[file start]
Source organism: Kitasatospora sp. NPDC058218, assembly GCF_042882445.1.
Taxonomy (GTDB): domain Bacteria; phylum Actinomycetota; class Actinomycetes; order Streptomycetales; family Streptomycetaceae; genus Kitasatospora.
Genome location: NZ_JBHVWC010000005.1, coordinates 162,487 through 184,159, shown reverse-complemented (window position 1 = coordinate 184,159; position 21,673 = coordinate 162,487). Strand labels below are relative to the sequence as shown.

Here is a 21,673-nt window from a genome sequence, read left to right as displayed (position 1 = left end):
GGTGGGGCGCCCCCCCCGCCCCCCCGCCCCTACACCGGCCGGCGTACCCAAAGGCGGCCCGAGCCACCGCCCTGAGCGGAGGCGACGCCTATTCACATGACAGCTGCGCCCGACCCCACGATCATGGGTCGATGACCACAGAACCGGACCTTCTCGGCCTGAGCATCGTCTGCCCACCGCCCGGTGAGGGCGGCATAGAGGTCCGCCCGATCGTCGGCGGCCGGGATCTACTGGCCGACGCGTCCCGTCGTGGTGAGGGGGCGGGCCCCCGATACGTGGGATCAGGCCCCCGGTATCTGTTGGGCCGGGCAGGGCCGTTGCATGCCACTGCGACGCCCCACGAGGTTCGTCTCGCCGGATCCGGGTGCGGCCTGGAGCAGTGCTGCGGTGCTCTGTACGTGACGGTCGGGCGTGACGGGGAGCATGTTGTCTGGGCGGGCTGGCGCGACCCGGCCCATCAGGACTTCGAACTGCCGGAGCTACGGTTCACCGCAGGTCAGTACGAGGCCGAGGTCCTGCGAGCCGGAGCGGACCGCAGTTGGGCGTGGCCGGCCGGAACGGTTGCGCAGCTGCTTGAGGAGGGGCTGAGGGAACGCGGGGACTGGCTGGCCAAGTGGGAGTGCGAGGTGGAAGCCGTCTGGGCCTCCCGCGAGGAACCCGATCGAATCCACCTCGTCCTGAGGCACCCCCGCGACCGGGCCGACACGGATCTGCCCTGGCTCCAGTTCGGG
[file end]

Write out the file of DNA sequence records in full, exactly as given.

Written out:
Source organism: Kitasatospora sp. NPDC058218, assembly GCF_042882445.1.
Taxonomy (GTDB): domain Bacteria; phylum Actinomycetota; class Actinomycetes; order Streptomycetales; family Streptomycetaceae; genus Kitasatospora.
Genome location: NZ_JBHVWC010000005.1, coordinates 162,487 through 184,159, shown reverse-complemented (window position 1 = coordinate 184,159; position 21,673 = coordinate 162,487). Strand labels below are relative to the sequence as shown.

Here is a 21,673-nt window from a genome sequence, read left to right as displayed (position 1 = left end):
GGTGGGGCGCCCCCCCCGCCCCCCCGCCCCTACACCGGCCGGCGTACCCAAAGGCGGCCCGAGCCACCGCCCTGAGCGGAGGCGACGCCTATTCACATGACAGCTGCGCCCGACCCCACGATCATGGGTCGATGACCACAGAACCGGACCTTCTCGGCCTGAGCATCGTCTGCCCACCGCCCGGTGAGGGCGGCATAGAGGTCCGCCCGATCGTCGGCGGCCGGGATCTACTGGCCGACGCGTCCCGTCGTGGTGAGGGGGCGGGCCCCCGATACGTGGGATCAGGCCCCCGGTATCTGTTGGGCCGGGCAGGGCCGTTGCATGCCACTGCGACGCCCCACGAGGTTCGTCTCGCCGGATCCGGGTGCGGCCTGGAGCAGTGCTGCGGTGCTCTGTACGTGACGGTCGGGCGTGACGGGGAGCATGTTGTCTGGGCGGGCTGGCGCGACCCGGCCCATCAGGACTTCGAACTGCCGGAGCTACGGTTCACCGCAGGTCAGTACGAGGCCGAGGTCCTGCGAGCCGGAGCGGACCGCAGTTGGGCGTGGCCGGCCGGAACGGTTGCGCAGCTGCTTGAGGAGGGGCTGAGGGAACGCGGGGACTGGCTGGCCAAGTGGGAGTGCGAGGTGGAAGCCGTCTGGGCCTCCCGCGAGGAACCCGATCGAATCCACCTCGTCCTGAGGCACCCCCGCGACCGGGCCGACACGGATCTGCCCTGGCTCCAGTTCGGG